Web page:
Separation Anxiety and Your Dog
It’s not fully understood why some dogs suffer from separation anxiety and others don’t. Remember a dog’s behaviors are part of a panic response.
What is Separation Anxiety?
Separation anxiety happens when a dog is more than a little whining when you leave or a bit of mischief while you’re out. It’s a serious condition and one of the main reasons owners get frustrated with their dogs.
Signs of Separation Anxiety
- Accidents when housebroken
- Excessive chewing, digging, scratching
- Obsessive pacing
- Bark, howl and/or whine to excess
Any dog might do some of these things once in a while, but one with separation anxiety will do them almost all the time.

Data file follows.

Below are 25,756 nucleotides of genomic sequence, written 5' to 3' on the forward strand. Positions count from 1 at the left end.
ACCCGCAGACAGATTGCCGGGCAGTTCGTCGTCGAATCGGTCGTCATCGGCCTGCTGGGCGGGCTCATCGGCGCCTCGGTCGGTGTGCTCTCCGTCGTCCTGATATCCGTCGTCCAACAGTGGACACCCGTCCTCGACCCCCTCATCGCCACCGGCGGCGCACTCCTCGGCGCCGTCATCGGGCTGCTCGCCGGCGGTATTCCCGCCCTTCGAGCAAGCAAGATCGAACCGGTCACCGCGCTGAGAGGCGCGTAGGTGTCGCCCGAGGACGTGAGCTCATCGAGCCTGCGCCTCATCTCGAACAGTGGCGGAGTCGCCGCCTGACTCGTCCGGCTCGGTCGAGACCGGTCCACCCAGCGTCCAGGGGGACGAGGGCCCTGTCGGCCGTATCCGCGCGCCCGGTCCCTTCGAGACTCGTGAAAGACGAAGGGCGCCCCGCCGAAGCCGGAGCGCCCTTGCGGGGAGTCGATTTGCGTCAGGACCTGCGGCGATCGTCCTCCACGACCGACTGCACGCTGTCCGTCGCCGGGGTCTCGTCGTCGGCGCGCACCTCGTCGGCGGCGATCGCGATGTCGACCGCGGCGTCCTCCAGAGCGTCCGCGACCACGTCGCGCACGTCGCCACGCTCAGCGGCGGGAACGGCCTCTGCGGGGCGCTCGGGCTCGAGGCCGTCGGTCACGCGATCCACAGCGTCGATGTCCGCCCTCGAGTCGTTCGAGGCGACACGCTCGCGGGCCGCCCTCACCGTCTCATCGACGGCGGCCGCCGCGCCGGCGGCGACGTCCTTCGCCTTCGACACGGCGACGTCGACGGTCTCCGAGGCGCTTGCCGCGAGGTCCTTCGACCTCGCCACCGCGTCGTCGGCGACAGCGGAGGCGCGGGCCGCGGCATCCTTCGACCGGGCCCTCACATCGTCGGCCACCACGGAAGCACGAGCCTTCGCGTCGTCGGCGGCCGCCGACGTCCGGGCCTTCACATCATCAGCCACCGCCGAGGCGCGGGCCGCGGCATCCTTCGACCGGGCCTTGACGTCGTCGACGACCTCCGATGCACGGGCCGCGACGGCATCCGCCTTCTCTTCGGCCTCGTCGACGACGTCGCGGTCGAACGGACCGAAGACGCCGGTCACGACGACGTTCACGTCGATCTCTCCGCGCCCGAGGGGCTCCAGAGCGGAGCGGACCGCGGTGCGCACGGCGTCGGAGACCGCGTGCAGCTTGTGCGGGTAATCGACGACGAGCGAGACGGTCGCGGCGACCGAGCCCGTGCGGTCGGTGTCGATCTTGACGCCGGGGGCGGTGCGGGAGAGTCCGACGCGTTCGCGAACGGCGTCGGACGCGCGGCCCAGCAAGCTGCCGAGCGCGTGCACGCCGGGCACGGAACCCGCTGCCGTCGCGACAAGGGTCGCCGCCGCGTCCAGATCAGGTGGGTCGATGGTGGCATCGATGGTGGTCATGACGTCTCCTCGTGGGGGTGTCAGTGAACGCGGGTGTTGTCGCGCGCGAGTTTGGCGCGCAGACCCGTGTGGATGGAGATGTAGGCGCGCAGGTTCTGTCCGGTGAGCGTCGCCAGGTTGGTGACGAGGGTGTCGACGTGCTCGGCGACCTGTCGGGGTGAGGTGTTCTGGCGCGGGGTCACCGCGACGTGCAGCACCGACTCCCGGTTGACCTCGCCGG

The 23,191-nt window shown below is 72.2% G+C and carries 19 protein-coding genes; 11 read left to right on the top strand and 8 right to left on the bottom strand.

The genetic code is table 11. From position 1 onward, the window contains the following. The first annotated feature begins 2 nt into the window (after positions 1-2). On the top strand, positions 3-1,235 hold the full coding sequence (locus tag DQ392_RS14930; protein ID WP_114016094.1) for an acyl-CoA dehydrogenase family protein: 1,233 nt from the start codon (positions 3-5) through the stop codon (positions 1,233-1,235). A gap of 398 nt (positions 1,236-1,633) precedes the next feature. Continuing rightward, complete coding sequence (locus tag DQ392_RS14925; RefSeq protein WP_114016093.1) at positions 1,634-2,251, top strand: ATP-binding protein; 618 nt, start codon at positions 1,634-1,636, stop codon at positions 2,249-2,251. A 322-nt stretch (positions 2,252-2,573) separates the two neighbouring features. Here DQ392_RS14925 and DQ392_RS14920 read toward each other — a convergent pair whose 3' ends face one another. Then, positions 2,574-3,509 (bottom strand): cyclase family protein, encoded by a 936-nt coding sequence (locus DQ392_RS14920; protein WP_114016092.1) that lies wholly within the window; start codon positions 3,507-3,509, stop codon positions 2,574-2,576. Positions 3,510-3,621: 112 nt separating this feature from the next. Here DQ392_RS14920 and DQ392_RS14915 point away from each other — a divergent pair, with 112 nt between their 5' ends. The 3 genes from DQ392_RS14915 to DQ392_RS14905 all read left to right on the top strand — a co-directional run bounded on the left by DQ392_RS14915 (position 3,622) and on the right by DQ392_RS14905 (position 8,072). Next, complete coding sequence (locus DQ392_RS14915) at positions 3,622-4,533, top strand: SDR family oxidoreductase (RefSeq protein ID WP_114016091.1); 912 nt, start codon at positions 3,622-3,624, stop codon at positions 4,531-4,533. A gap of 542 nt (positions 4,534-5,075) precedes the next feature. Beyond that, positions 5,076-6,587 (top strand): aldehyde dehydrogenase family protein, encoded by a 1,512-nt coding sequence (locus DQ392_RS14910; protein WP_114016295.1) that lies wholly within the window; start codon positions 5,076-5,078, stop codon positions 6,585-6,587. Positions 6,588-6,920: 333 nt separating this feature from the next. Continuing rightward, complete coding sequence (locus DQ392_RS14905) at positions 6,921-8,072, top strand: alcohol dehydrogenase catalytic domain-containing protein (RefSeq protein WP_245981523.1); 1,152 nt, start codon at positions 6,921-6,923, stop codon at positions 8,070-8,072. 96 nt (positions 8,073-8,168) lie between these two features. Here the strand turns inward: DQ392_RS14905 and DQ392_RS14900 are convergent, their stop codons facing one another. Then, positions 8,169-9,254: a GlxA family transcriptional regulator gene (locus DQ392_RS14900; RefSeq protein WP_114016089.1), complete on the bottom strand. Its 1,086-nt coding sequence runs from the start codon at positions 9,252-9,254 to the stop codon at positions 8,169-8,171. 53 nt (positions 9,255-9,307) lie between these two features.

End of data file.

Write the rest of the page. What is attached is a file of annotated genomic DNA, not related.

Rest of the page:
How to Treat
Firstly a vet should be consulted to rule out any medical problems. If you dog is taking any prescriptions, ask your vet if they can be to blame.
- Don’t make a big deal out of arrivals and departures
- Leave your dog in a room with a window and plenty of toys
- Provide recently worn clothes that smell like you
What Not To Do
- While formal training is always a good idea, separation anxiety isn’t the result of disobedience or lack of training.
- Punishment isn’t effective for treating separation anxiety and can make the situation worse.
- Your dog will still engage in anxiety responses inside a crate and can even injure themself in an attempt to escape.